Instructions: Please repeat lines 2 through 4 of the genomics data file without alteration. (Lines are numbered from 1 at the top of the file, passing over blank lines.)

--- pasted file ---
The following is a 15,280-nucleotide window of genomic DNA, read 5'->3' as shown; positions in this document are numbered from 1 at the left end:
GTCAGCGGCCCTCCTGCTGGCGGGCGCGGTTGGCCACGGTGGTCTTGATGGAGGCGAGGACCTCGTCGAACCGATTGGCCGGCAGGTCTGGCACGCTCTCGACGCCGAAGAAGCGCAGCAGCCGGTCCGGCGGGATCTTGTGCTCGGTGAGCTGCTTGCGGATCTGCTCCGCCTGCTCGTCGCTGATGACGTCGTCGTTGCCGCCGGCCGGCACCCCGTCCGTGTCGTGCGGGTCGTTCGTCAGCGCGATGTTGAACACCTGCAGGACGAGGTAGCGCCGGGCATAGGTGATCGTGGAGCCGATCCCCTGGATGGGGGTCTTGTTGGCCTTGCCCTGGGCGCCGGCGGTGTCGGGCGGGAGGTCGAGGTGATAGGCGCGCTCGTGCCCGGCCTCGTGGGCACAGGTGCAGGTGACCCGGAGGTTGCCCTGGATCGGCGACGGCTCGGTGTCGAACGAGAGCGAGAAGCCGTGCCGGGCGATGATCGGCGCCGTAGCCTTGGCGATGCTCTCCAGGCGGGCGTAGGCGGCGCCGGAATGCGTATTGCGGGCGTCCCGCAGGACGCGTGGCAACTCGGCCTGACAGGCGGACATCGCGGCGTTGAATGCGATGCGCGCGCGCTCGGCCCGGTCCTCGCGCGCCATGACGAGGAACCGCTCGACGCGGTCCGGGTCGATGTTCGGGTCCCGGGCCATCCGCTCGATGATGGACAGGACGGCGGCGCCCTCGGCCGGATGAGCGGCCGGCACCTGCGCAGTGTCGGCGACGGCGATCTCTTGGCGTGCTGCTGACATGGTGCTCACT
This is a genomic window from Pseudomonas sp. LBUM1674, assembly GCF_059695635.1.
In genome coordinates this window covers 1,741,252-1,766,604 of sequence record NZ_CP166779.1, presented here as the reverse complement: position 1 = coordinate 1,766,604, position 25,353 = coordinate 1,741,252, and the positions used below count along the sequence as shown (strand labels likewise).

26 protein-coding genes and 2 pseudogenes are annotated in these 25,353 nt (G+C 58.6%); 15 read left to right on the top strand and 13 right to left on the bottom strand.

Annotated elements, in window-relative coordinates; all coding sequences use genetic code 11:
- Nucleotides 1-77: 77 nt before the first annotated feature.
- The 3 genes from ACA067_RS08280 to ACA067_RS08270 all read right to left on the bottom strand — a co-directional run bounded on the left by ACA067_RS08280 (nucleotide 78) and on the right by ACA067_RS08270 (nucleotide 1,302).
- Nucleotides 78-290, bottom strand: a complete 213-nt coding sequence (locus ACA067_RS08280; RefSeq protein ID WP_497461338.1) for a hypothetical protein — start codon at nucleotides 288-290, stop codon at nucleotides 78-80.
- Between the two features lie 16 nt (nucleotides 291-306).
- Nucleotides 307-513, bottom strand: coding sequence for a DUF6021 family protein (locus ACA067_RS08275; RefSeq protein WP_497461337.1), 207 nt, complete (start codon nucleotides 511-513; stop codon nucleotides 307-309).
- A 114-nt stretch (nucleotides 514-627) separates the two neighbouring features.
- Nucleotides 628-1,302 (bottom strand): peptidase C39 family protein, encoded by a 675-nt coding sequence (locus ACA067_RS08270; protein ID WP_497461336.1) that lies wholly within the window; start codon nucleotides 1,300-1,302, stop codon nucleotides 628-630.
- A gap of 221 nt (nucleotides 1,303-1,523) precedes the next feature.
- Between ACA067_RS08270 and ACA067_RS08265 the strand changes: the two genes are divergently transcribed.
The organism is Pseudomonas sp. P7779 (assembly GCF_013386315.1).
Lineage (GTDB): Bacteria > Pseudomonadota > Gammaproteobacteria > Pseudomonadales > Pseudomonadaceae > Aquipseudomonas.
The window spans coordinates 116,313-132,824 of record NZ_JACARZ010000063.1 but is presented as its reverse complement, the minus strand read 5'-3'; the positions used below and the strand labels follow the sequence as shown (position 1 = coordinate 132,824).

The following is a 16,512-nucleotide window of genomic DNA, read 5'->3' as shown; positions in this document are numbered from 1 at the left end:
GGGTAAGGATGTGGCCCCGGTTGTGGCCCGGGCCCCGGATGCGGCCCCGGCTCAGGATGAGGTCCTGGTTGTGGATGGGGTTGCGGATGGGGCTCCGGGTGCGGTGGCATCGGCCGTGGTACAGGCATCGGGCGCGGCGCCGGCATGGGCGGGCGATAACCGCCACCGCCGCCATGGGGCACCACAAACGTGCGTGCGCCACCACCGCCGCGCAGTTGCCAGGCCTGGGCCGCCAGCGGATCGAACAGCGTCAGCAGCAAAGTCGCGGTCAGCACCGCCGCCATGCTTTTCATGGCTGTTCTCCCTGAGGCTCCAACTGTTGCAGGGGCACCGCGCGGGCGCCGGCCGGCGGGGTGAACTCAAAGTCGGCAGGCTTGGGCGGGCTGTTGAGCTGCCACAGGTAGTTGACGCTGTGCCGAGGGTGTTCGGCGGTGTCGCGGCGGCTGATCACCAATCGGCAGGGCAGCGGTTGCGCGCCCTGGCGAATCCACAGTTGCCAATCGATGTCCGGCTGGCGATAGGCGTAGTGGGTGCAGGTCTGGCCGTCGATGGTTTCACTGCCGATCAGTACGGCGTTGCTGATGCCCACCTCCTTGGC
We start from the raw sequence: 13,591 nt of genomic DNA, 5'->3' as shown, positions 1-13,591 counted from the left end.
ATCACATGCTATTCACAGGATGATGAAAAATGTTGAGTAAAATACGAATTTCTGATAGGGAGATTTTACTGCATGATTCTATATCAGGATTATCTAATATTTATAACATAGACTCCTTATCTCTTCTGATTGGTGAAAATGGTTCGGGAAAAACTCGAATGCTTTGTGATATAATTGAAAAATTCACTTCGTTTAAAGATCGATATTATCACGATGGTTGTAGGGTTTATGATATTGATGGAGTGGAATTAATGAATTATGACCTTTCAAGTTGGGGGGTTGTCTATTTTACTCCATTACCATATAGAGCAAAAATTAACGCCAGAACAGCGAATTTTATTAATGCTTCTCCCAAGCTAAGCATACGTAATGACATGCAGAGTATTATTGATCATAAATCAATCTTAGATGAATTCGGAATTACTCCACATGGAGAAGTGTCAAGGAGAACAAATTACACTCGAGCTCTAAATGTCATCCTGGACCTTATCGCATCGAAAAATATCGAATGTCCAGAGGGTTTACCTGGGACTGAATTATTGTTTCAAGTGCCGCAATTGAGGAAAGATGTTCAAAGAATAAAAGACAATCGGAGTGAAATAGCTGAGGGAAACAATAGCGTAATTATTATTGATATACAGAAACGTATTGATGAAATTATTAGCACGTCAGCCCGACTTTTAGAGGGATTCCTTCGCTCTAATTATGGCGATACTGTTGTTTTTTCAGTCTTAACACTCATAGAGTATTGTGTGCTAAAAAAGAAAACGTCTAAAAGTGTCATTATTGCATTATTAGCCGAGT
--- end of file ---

GTCAGCGGCCCTCCTGCTGGCGGGCGCGGTTGGCCACGGTGGTCTTGATGGAGGCGAGGACCTCGTCGAACCGATTGGCCGGCAGGTCTGGCACGCTCTCGACGCCGAAGAAGCGCAGCAGCCGGTCCGGCGGGATCTTGTGCTCGGTGAGCTGCTTGCGGATCTGCTCCGCCTGCTCGTCGCTGATGACGTCGTCGTTGCCGCCGGCCGGCACCCCGTCCGTGTCGTGCGGGTCGTTCGTCAGCGCGATGTTGAACACCTGCAGGACGAGGTAGCGCCGGGCATAGGTGATCGTGGAGCCGATCCCCTGGATGGGGGTCTTGTTGGCCTTGCCCTGGGCGCCGGCGGTGTCGGGCGGGAGGTCGAGGTGATAGGCGCGCTCGTGCCCGGCCTCGTGGGCACAGGTGCAGGTGACCCGGAGGTTGCCCTGGATCGGCGACGGCTCGGTGTCGAACGAGAGCGAGAAGCCGTGCCGGGCGATGATCGGCGCCGTAGCCTTGGCGATGCTCTCCAGGCGGGCGTAGGCGGCGCCGGAATGCGTATTGCGGGCGTCCCGCAGGACGCGTGGCAACTCGGCCTGACAGGCGGACATCGCGGCGTTGAATGCGATGCGCGCGCGCTCGGCCCGGTCCTCGCGCGCCATGACGAGGAACCGCTCGACGCGGTCCGGGTCGATGTTCGGGTCCCGGGCCATCCGCTCGATGATGGACAGGACGGCGGCGCCCTCGGCCGGATGAGCGGCCGGCACCTGCGCAGTGTCGGCGACGGCGATCTCTTGGCGTGCTGCTGACATGGTGCTCACT
This is a genomic window from Pseudomonas sp. LBUM1674, assembly GCF_059695635.1.
In genome coordinates this window covers 1,741,252-1,766,604 of sequence record NZ_CP166779.1, presented here as the reverse complement: position 1 = coordinate 1,766,604, position 25,353 = coordinate 1,741,252, and the positions used below count along the sequence as shown (strand labels likewise).